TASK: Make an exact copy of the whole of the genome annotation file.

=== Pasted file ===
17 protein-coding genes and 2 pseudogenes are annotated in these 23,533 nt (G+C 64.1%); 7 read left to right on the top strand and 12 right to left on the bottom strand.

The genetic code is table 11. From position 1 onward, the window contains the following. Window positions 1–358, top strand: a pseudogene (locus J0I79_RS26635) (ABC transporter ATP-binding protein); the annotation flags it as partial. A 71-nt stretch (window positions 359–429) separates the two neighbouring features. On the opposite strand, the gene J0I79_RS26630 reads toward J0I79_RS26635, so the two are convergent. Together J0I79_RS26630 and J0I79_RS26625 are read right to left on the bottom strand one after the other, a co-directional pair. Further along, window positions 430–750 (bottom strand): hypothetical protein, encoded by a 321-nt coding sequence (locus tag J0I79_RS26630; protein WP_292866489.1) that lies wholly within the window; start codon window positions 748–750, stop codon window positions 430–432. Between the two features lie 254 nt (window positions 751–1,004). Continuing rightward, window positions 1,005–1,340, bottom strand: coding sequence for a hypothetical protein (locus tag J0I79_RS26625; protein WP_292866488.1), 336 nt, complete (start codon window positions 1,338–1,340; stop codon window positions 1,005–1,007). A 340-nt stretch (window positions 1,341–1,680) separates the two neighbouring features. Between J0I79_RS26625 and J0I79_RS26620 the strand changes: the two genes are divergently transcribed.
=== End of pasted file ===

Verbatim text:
17 protein-coding genes and 2 pseudogenes are annotated in these 23,533 nt (G+C 64.1%); 7 read left to right on the top strand and 12 right to left on the bottom strand.

The genetic code is table 11. From position 1 onward, the window contains the following. Window positions 1–358, top strand: a pseudogene (locus J0I79_RS26635) (ABC transporter ATP-binding protein); the annotation flags it as partial. A 71-nt stretch (window positions 359–429) separates the two neighbouring features. On the opposite strand, the gene J0I79_RS26630 reads toward J0I79_RS26635, so the two are convergent. Together J0I79_RS26630 and J0I79_RS26625 are read right to left on the bottom strand one after the other, a co-directional pair. Further along, window positions 430–750 (bottom strand): hypothetical protein, encoded by a 321-nt coding sequence (locus tag J0I79_RS26630; protein WP_292866489.1) that lies wholly within the window; start codon window positions 748–750, stop codon window positions 430–432. Between the two features lie 254 nt (window positions 751–1,004). Continuing rightward, window positions 1,005–1,340, bottom strand: coding sequence for a hypothetical protein (locus tag J0I79_RS26625; protein WP_292866488.1), 336 nt, complete (start codon window positions 1,338–1,340; stop codon window positions 1,005–1,007). A 340-nt stretch (window positions 1,341–1,680) separates the two neighbouring features. Between J0I79_RS26625 and J0I79_RS26620 the strand changes: the two genes are divergently transcribed.